Curiously Sandy Grit of Some Kind. Possibly sand, possibly dust, possibly unused coffee grounds, possibly industrial-grade diamond chips. Verdict: attempt to clean out, only to find it’s impossible to clean this kind of wallet.

Notes From The Dream World: Al Roker Subway Nudity Something Or Other


So, if we can trust what I’m getting out of my dreams, apparently New York City has some portion of the subway system where there’s nice wide cement platforms elevated high enough that the entire train runs underneath the platform level. Probably there’s a way of getting into the trains underneath the concrete and you just use the very high platforms for getting around. It all seems kind of risky but you can hop from one platform side to the other when the train’s in the station, which is nice. Also, apparently, Al Roker’s going to spend a lot of time wandering around and waving merrily to people on top of the platform.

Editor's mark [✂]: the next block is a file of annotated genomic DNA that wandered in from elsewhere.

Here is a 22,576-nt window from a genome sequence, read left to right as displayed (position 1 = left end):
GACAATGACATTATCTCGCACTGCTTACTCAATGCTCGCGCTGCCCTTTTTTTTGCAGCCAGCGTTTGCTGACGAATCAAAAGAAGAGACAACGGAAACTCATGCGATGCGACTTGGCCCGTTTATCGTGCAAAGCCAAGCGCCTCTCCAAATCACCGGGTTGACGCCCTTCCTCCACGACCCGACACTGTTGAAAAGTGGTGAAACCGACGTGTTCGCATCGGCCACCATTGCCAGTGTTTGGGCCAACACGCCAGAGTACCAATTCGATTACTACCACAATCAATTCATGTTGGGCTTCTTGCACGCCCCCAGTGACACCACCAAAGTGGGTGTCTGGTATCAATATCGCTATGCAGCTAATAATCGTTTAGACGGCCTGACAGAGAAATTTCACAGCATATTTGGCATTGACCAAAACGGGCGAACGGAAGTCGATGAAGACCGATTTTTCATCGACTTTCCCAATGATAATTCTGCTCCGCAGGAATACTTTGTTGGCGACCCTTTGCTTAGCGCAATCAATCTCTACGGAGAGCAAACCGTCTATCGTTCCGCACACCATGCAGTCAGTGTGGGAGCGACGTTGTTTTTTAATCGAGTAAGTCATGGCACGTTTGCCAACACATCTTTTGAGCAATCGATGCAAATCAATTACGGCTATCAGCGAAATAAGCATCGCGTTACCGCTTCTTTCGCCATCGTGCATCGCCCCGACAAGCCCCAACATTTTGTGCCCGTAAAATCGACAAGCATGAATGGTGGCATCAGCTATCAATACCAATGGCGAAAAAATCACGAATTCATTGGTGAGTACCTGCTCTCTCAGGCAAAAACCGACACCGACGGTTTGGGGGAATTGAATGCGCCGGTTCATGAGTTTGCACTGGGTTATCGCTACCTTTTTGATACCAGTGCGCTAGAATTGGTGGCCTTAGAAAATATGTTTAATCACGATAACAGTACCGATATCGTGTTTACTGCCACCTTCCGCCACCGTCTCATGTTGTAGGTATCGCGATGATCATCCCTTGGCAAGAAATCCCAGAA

But there’ll be hazards yet, such as the several honor guard hollering at people to clear a swath about twenty feet wide to make way for the baggage being carried for His Majesty, the King of the Nuditarians. This is peculiar, since certainly I’d imagined the King of the Nuditarians didn’t need all that much luggage. I’d have guessed it at maybe a duffel bag for his gym shorts and a toothbrush. Maybe carry along a bowling ball-style bag for his crown. But the ways of royalty are strange, on the New York City subway or not.

You know, if it weren’t for the honor guard, I’d have suspected him of being an impostor.